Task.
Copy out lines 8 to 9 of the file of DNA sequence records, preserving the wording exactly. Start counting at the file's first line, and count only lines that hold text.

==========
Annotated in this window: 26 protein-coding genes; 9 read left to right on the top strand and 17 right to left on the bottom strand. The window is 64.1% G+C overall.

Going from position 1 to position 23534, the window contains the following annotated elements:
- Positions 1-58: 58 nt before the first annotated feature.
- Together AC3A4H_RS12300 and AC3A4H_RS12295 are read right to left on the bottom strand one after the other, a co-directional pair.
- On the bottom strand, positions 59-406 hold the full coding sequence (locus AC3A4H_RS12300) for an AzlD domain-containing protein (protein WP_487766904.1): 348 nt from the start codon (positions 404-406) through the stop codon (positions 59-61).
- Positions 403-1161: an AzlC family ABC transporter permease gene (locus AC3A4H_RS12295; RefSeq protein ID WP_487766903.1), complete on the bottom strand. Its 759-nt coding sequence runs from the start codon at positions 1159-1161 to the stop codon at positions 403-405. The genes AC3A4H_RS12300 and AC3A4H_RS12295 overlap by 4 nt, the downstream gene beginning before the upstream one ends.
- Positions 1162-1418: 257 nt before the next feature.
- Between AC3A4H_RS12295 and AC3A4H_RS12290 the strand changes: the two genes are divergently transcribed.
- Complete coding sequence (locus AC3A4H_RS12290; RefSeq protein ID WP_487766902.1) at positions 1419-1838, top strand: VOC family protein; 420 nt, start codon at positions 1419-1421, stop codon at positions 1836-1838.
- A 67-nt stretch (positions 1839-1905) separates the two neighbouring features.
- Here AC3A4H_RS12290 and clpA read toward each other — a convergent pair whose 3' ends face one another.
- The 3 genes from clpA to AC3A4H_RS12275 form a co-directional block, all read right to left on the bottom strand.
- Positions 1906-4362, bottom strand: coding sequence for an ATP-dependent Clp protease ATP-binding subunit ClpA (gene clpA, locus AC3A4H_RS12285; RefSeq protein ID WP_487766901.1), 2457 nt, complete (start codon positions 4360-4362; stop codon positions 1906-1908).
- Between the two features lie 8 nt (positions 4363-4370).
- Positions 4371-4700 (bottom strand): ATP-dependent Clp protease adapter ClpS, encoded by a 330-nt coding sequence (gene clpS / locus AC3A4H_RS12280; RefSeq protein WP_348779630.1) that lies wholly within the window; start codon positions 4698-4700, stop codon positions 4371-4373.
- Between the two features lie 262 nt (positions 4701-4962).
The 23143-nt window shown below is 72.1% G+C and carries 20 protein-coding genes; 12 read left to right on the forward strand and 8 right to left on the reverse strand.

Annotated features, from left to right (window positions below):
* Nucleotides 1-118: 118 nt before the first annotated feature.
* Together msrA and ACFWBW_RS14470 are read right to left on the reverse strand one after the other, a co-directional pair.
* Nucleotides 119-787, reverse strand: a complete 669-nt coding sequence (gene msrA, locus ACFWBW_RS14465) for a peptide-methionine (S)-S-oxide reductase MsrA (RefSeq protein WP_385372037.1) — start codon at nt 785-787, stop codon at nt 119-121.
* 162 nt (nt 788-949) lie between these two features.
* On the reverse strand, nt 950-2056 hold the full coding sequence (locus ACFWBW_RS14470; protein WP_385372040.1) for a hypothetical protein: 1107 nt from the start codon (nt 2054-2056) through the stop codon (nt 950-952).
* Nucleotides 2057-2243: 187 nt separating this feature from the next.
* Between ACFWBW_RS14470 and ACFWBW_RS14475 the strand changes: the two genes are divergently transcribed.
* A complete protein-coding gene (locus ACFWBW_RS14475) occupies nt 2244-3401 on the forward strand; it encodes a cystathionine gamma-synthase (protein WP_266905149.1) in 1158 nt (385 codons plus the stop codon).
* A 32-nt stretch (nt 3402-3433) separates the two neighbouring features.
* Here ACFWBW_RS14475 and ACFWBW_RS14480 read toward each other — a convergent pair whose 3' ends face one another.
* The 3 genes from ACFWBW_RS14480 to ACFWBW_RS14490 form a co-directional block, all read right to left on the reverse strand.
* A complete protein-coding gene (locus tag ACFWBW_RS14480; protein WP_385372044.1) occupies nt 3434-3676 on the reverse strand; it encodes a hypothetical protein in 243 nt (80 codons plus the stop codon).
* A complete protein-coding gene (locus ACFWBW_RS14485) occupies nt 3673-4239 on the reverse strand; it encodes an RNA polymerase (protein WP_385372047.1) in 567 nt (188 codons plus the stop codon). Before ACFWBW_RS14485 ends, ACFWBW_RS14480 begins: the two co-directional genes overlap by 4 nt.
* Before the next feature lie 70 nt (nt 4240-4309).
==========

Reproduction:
- Between AC3A4H_RS12295 and AC3A4H_RS12290 the strand changes: the two genes are divergently transcribed.
- Complete coding sequence (locus AC3A4H_RS12290; RefSeq protein ID WP_487766902.1) at positions 1419-1838, top strand: VOC family protein; 420 nt, start codon at positions 1419-1421, stop codon at positions 1836-1838.